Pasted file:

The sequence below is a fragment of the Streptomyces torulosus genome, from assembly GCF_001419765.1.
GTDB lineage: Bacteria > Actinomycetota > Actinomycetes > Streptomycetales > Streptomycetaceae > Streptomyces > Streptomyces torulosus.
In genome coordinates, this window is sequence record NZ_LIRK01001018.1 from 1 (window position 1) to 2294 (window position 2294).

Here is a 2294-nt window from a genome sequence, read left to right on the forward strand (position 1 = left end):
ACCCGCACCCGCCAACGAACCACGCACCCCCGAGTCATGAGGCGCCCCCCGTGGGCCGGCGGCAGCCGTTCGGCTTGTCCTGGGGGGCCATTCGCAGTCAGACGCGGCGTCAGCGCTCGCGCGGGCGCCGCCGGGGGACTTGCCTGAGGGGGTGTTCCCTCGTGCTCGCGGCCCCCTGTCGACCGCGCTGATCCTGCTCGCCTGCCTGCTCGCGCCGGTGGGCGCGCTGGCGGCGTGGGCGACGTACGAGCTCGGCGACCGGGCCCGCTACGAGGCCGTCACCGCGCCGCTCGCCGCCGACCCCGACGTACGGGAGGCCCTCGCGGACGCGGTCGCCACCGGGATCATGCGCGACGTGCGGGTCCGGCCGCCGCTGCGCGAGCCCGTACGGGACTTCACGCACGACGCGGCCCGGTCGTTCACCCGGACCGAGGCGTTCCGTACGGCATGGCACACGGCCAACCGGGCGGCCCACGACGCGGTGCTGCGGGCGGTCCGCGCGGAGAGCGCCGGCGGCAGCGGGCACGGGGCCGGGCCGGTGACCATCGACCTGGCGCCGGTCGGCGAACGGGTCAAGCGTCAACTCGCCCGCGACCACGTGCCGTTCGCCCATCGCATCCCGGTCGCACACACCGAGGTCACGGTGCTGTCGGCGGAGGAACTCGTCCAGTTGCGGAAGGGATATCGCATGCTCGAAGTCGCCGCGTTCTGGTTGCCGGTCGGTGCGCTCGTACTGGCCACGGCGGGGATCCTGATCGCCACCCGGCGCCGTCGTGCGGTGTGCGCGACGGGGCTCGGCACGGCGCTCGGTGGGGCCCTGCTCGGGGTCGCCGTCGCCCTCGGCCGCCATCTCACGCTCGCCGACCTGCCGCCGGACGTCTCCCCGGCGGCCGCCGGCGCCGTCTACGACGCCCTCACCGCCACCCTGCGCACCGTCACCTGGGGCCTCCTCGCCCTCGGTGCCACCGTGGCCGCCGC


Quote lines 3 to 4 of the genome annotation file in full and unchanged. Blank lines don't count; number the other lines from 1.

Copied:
In genome coordinates, this window is sequence record NZ_LIRK01001018.1 from 1 (window position 1) to 2294 (window position 2294).

Here is a 2294-nt window from a genome sequence, read left to right on the forward strand (position 1 = left end):